The early Jesuit Missionaries in ??New France?? (North America) left us some weather and climate tidbits during their early years in the Lake Superior region. The harvesting of souls was the main concern of these missionaries and not the weather. However, the weather would be noted if it was really unique or it hampered or aided travel.
Father Allouez recounted such an event in May 1667. On the 16th, Allouez left Madeline Island for Lake Nipigon. He left in a canoe with two native guides. On the 17th, they set out on a very dangerous twelve-hour paddle across the open lake. Allouez later recalled how ??God assisted?| [him]?| very sensibly?? in paddling with all his strength. He kept up with his Indian guides, paddling without stopping from morning until night. The ??time of the calm?? could give way to mountainous swells in a short period of time. If they did not reach the other shore before the waves started to build, the trio??s canoe would be swamped and they would be doomed. The three made it across the lake safely and then retired for the night without eating.
The next day a forty-mile excursion across the open water of Lake Superior would have been impossible. A windswept rainstorm struck and the famished travelers had to be content with a ??meager repast of Indian-corn and water?? instead of fish. The wind and rain kept the guides from casting their nets. The following day the weather turned for the better and the voyagers made ??eighteen leagues [around forty miles], rowing from daybreak until after sunset without stopping or disembarking??.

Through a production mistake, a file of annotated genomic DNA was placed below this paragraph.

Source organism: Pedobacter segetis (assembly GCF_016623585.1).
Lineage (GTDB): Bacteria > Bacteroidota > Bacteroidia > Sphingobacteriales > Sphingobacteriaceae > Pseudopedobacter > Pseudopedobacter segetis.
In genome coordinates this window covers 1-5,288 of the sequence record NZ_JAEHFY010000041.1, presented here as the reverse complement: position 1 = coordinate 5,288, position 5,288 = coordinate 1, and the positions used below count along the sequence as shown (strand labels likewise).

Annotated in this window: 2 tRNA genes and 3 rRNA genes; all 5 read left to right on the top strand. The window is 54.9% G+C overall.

They got word that Nipigon was still covered with ice so they did not leave Lake Superior until they got word that Nipigon??s ice left on May 25. By modern climate standards, ice on Lake Nipigon in late May is unusual but not unprecedented. In 2003, after the coldest, longest winter in years, visible satellite pictures still showed ice on Lake Nipigon until May 16. This year, there has not been a clear day to get a satellite image of the Lake Nipigon area. The last clear day was last Sunday. The image (above) showed the lake still ice covered.
Father Jacques Marquette recalls how mild it was at Mackinac when he led a large group to the east in 1671. He spent the winter convincing four hundred to five hundred Indians to travel with him to Mackinac Island, where his superior, Father Dablon had set up the Mission of St. Ignatius. They left La Pointe on the west end of Lake Superior in a flotilla of 200 canoes, reaching Mackinac in the spring of 1671. The next winter did not truly set in at that location until after Christmas and then spring arrived in the middle of March.
Mild weather in the latter part of the winter of 1661 may have saved the life of Father Menard. He was staying as a guest of an Indian chief at the head of Keweenaw Bay near what is now L??Anse. As winter wore on, Menard felt compelled to criticize the chief for his intemperate habits. The chief did not appreciate Menard??s counseling and banished him from the tribe. The unfortunate priest had to spend the remainder of the winter in a crude shelter made of branches and skins. Mild weather and the charity of a few women of the village helped him to survive the ordeal. In the summer of the same year he met his end under mysterious circumstances while bound for a mission on the north shore of Lake Michigan.
French Jesuit missionary activity in the Lake Superior region declined during the eighteenth century. The French-Indian War eventually brought the territory under British Rule and many of the Jesuit Missions were abandoned. In fact, it took over 150 years before the mission Allouez established on the west end of Lake Superior at Madeline Island was reestablished. Father Frederic Baraga opened a mission there in 1835.